Marcia Newby, a May graduate from Virginia Beach, Va., helped the gymnastics team win three national championships, but her successes aren’t just in athletics.
Newby has balanced a 3.9 grade point average while majoring in biological science and preparing for medical school, and she was recently named 2010 Arthur Ashe Jr. Female Sports Scholar of the Year by Diverse Magazine.
The magazine award highlights top scholar-athletes from across the nation. Newby was chosen as the ultimate winner in her gender from finalists selected from athletes ranging from soccer players with 4.0 GPAs to basketball players with 3.94 GPAs. It measures athletes’ success in the classroom, in athletics and in the community.
Newby said she didn’t have a secret to her good grades, but was very disciplined in getting her work done. She said it boiled down to good time management.
“I knew how much time I had to get things done, so I could still have time for fun,” she said.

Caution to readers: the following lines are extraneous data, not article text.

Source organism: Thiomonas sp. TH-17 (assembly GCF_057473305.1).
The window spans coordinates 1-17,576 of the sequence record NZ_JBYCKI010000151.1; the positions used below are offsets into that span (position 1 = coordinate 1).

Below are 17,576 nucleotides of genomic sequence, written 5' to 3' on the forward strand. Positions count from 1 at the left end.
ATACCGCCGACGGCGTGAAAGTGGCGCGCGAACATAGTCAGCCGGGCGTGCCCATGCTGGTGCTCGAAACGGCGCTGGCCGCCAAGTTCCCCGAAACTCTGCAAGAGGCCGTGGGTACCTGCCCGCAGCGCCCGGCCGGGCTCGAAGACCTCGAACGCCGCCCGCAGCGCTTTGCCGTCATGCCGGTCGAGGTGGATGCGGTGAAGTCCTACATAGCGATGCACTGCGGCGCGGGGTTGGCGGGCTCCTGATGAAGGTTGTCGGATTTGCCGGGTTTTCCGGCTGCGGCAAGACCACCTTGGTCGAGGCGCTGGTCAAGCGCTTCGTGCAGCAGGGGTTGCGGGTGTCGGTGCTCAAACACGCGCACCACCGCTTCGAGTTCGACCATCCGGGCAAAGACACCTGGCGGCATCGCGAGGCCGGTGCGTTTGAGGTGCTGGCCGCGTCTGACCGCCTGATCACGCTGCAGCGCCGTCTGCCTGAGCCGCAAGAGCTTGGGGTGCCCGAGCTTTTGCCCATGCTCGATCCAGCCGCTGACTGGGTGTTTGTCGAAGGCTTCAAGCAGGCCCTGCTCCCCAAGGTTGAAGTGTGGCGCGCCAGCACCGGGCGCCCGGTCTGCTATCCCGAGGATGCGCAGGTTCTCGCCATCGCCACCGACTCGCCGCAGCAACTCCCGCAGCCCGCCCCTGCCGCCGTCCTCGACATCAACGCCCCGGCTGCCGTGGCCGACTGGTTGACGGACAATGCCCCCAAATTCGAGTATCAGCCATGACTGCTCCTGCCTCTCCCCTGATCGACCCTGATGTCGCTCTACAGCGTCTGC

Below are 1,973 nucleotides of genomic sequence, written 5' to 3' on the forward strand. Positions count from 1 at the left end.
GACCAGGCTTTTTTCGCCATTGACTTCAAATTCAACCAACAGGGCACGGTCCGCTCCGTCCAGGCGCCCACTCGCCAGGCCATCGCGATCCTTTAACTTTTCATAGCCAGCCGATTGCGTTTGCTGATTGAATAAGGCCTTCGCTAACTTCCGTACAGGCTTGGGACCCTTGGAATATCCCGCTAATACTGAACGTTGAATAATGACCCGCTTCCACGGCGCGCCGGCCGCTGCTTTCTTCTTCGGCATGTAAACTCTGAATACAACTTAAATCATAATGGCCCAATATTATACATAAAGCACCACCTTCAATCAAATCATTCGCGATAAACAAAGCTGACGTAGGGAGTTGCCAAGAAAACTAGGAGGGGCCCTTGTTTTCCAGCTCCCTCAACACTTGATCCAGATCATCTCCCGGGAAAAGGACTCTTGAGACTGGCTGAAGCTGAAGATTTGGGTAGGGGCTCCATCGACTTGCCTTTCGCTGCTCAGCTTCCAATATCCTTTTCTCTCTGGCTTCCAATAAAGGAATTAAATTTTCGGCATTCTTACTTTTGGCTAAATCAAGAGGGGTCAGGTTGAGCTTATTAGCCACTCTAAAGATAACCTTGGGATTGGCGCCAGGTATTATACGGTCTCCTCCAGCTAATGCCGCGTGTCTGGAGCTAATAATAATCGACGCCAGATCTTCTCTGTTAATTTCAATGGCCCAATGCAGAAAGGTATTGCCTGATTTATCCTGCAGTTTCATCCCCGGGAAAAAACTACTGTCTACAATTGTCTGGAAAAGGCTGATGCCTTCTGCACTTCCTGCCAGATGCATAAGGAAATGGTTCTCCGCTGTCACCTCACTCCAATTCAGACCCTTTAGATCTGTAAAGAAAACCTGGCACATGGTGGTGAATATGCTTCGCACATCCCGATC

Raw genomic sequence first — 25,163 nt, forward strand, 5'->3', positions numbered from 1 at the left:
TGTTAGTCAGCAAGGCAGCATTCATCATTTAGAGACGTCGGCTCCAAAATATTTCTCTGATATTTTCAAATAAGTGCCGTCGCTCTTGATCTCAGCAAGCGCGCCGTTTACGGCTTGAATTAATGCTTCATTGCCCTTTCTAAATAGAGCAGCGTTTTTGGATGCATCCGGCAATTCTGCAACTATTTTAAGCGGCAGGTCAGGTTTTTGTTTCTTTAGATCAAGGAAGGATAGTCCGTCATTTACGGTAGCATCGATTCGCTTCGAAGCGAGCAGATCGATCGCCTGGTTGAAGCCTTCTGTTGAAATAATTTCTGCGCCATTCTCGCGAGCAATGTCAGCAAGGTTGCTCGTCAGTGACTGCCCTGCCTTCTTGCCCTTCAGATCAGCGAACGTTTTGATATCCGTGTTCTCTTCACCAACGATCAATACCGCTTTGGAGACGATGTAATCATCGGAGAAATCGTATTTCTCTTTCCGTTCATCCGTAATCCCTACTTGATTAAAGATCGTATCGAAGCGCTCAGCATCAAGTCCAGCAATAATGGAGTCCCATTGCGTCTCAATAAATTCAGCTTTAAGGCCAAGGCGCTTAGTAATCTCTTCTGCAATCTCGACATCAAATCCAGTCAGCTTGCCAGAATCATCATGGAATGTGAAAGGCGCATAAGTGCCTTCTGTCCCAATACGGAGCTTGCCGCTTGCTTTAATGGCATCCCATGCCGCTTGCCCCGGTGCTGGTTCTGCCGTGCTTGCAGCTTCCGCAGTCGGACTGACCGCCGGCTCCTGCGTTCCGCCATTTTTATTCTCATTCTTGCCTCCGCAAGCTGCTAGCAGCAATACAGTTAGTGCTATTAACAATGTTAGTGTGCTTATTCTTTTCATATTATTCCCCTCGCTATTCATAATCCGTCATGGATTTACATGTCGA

Newby always carried a heavy backpack full of books with her in case she had a few minutes to read a chapter. She also had high expectations of herself and wanted to excel in gymnastics and the classroom.
“I’m an athlete. I wanted to be the best,” she said. “I hated losing and, to me, lower grades were the equivalent of losing.”
Also, the gymnastics team had high expectations academically.
“Sports is not what defines us,” she said. “It’s important to be well-rounded athletes.”
So team members helped each other study.
Since diversity is the focus of the magazine giving her the award, Newby said that her 5-foot-7-inch height was the obstacle she had to overcome in gymnastics.
Newby said that gymnasts were often told that they were too tall to advance competitively.
“People can tell you you’re too tall, but it’s up to you,” she said. “People don’t know your future. You decide that on your own.”
And after 16 years of gymnastics, she said she’s glad to be done with the sport and is now moving in a different direction.
Newby is currently working on applying to medical school with plans to start in fall 2011. She thinks her discipline and gymnastics training will translate well into medical school. She hasn’t picked a specialty for medical school, but would like to stay involved in sports-related medicine.
In addition to medical school applications, she’s also planning an Aug. 14 wedding to former UGA football player Demiko Goodman. She’s not practicing vaults and studying biology anymore but laughs that her current projects “take up just as much time.”